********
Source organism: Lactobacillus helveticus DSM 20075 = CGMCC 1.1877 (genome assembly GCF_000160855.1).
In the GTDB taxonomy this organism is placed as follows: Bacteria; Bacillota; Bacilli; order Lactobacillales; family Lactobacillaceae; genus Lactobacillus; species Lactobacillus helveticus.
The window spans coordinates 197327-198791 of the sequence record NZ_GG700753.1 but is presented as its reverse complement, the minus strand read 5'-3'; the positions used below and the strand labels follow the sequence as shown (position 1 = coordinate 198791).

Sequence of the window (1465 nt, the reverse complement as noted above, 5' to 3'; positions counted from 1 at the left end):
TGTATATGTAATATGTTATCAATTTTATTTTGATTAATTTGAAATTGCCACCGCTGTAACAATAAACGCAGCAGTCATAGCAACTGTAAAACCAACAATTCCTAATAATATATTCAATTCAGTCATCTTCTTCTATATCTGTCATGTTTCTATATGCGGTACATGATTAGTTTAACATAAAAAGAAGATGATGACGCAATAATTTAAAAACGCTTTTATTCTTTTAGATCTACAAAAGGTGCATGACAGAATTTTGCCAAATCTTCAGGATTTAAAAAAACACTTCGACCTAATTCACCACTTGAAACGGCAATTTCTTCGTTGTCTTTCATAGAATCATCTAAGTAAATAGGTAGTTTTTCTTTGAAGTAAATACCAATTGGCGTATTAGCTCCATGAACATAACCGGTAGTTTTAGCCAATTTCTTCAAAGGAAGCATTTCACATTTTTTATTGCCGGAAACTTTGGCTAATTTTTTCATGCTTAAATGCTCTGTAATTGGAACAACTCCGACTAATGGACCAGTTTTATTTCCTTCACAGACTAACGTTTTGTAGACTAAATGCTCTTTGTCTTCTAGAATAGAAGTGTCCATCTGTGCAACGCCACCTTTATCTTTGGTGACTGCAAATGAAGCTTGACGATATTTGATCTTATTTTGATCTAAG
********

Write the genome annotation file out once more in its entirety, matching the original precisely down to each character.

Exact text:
Source organism: Lactobacillus helveticus DSM 20075 = CGMCC 1.1877 (genome assembly GCF_000160855.1).
In the GTDB taxonomy this organism is placed as follows: Bacteria; Bacillota; Bacilli; order Lactobacillales; family Lactobacillaceae; genus Lactobacillus; species Lactobacillus helveticus.
The window spans coordinates 197327-198791 of the sequence record NZ_GG700753.1 but is presented as its reverse complement, the minus strand read 5'-3'; the positions used below and the strand labels follow the sequence as shown (position 1 = coordinate 198791).

Sequence of the window (1465 nt, the reverse complement as noted above, 5' to 3'; positions counted from 1 at the left end):
TGTATATGTAATATGTTATCAATTTTATTTTGATTAATTTGAAATTGCCACCGCTGTAACAATAAACGCAGCAGTCATAGCAACTGTAAAACCAACAATTCCTAATAATATATTCAATTCAGTCATCTTCTTCTATATCTGTCATGTTTCTATATGCGGTACATGATTAGTTTAACATAAAAAGAAGATGATGACGCAATAATTTAAAAACGCTTTTATTCTTTTAGATCTACAAAAGGTGCATGACAGAATTTTGCCAAATCTTCAGGATTTAAAAAAACACTTCGACCTAATTCACCACTTGAAACGGCAATTTCTTCGTTGTCTTTCATAGAATCATCTAAGTAAATAGGTAGTTTTTCTTTGAAGTAAATACCAATTGGCGTATTAGCTCCATGAACATAACCGGTAGTTTTAGCCAATTTCTTCAAAGGAAGCATTTCACATTTTTTATTGCCGGAAACTTTGGCTAATTTTTTCATGCTTAAATGCTCTGTAATTGGAACAACTCCGACTAATGGACCAGTTTTATTTCCTTCACAGACTAACGTTTTGTAGACTAAATGCTCTTTGTCTTCTAGAATAGAAGTGTCCATCTGTGCAACGCCACCTTTATCTTTGGTGACTGCAAATGAAGCTTGACGATATTTGATCTTATTTTGATCTAAG